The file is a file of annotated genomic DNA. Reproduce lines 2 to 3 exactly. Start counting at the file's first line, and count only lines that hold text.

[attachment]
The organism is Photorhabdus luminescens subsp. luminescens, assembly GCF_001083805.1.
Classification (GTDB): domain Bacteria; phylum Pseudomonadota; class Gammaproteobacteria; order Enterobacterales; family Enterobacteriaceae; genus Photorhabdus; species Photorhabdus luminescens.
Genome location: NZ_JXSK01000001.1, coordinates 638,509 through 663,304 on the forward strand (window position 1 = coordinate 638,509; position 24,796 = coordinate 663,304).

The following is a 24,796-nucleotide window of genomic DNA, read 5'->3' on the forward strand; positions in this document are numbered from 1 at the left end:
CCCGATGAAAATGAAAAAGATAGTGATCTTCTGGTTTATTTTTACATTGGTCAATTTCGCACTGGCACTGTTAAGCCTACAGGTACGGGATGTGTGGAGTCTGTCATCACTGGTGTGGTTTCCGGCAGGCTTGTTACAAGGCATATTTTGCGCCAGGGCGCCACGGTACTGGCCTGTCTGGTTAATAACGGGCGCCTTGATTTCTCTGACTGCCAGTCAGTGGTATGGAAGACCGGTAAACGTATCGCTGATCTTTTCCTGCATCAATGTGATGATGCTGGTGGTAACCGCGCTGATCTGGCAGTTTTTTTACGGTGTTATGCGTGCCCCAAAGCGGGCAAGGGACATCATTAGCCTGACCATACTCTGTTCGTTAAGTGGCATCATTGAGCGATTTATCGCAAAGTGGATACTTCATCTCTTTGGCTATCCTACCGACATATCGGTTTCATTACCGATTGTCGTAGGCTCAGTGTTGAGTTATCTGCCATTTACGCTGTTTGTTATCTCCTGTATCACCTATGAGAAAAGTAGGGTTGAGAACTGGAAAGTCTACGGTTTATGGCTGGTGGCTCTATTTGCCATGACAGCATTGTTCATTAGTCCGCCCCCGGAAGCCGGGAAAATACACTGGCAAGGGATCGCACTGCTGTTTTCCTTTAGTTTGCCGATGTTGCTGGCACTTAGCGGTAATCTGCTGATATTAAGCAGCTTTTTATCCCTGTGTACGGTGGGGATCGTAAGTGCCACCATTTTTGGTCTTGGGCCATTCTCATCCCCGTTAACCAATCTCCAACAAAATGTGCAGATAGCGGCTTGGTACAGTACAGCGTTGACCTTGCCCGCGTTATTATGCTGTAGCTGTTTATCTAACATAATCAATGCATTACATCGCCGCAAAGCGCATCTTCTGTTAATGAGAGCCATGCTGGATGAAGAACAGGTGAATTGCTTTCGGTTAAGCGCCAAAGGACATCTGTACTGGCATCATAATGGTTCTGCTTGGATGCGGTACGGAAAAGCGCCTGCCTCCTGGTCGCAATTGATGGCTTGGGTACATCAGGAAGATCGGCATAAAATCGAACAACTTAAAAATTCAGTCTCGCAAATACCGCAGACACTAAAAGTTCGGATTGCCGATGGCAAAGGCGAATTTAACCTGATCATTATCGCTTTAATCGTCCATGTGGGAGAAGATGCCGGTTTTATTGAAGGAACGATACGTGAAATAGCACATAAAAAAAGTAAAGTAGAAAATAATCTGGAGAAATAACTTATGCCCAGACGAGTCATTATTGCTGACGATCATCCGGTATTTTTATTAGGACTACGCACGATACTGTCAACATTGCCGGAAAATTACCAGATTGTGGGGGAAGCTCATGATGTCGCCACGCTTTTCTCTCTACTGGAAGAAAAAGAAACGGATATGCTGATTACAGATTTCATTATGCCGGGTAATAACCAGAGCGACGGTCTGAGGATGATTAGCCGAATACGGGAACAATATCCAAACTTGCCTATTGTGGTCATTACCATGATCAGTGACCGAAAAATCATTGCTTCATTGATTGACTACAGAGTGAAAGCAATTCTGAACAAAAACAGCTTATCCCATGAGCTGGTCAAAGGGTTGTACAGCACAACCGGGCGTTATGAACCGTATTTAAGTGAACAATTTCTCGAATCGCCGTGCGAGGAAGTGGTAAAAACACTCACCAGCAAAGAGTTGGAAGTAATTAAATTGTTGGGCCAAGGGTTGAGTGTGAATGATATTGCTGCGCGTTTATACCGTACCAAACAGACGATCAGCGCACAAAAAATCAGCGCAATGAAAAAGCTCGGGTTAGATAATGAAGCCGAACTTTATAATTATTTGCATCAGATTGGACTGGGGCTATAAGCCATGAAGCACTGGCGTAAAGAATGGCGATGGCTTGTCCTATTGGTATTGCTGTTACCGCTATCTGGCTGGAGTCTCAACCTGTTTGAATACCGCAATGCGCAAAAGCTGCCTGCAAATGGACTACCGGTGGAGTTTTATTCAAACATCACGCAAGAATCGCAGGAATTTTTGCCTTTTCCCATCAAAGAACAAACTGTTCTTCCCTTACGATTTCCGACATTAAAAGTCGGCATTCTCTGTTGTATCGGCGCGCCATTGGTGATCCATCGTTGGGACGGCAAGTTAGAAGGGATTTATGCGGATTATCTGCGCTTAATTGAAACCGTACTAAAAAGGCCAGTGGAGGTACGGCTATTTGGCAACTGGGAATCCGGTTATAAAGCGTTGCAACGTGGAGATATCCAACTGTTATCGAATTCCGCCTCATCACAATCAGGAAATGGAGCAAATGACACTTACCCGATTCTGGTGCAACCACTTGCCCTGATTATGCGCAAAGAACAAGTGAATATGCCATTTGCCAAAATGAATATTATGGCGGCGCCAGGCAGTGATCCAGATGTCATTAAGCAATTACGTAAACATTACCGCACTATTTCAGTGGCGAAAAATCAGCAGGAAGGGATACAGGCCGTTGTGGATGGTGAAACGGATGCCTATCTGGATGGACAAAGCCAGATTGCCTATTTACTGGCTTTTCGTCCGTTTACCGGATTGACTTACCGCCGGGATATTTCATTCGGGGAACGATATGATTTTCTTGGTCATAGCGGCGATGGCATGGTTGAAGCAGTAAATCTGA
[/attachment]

Classification (GTDB): domain Bacteria; phylum Pseudomonadota; class Gammaproteobacteria; order Enterobacterales; family Enterobacteriaceae; genus Photorhabdus; species Photorhabdus luminescens.
Genome location: NZ_JXSK01000001.1, coordinates 638,509 through 663,304 on the forward strand (window position 1 = coordinate 638,509; position 24,796 = coordinate 663,304).